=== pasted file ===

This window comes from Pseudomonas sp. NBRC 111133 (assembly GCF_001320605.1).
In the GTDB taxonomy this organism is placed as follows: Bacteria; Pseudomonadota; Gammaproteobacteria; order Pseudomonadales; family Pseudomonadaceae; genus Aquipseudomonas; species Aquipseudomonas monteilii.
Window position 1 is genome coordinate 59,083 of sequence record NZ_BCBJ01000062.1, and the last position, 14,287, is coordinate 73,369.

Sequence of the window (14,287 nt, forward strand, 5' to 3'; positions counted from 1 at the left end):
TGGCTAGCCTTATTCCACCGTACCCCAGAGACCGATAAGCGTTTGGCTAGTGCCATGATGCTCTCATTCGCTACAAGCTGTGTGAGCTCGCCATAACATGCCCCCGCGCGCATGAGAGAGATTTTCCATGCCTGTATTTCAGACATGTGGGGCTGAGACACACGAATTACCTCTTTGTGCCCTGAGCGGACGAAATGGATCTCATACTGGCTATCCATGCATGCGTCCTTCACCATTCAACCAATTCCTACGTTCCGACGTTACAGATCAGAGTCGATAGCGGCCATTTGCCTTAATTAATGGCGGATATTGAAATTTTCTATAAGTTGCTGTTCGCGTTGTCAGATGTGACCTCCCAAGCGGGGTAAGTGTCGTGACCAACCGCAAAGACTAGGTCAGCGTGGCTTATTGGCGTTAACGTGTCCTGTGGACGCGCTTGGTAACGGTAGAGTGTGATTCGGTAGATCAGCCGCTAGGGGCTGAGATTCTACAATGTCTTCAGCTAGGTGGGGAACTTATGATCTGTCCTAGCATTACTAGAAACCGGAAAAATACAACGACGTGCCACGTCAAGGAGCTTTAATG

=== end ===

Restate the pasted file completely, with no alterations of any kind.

This window comes from Pseudomonas sp. NBRC 111133 (assembly GCF_001320605.1).
In the GTDB taxonomy this organism is placed as follows: Bacteria; Pseudomonadota; Gammaproteobacteria; order Pseudomonadales; family Pseudomonadaceae; genus Aquipseudomonas; species Aquipseudomonas monteilii.
Window position 1 is genome coordinate 59,083 of sequence record NZ_BCBJ01000062.1, and the last position, 14,287, is coordinate 73,369.

Sequence of the window (14,287 nt, forward strand, 5' to 3'; positions counted from 1 at the left end):
TGGCTAGCCTTATTCCACCGTACCCCAGAGACCGATAAGCGTTTGGCTAGTGCCATGATGCTCTCATTCGCTACAAGCTGTGTGAGCTCGCCATAACATGCCCCCGCGCGCATGAGAGAGATTTTCCATGCCTGTATTTCAGACATGTGGGGCTGAGACACACGAATTACCTCTTTGTGCCCTGAGCGGACGAAATGGATCTCATACTGGCTATCCATGCATGCGTCCTTCACCATTCAACCAATTCCTACGTTCCGACGTTACAGATCAGAGTCGATAGCGGCCATTTGCCTTAATTAATGGCGGATATTGAAATTTTCTATAAGTTGCTGTTCGCGTTGTCAGATGTGACCTCCCAAGCGGGGTAAGTGTCGTGACCAACCGCAAAGACTAGGTCAGCGTGGCTTATTGGCGTTAACGTGTCCTGTGGACGCGCTTGGTAACGGTAGAGTGTGATTCGGTAGATCAGCCGCTAGGGGCTGAGATTCTACAATGTCTTCAGCTAGGTGGGGAACTTATGATCTGTCCTAGCATTACTAGAAACCGGAAAAATACAACGACGTGCCACGTCAAGGAGCTTTAATG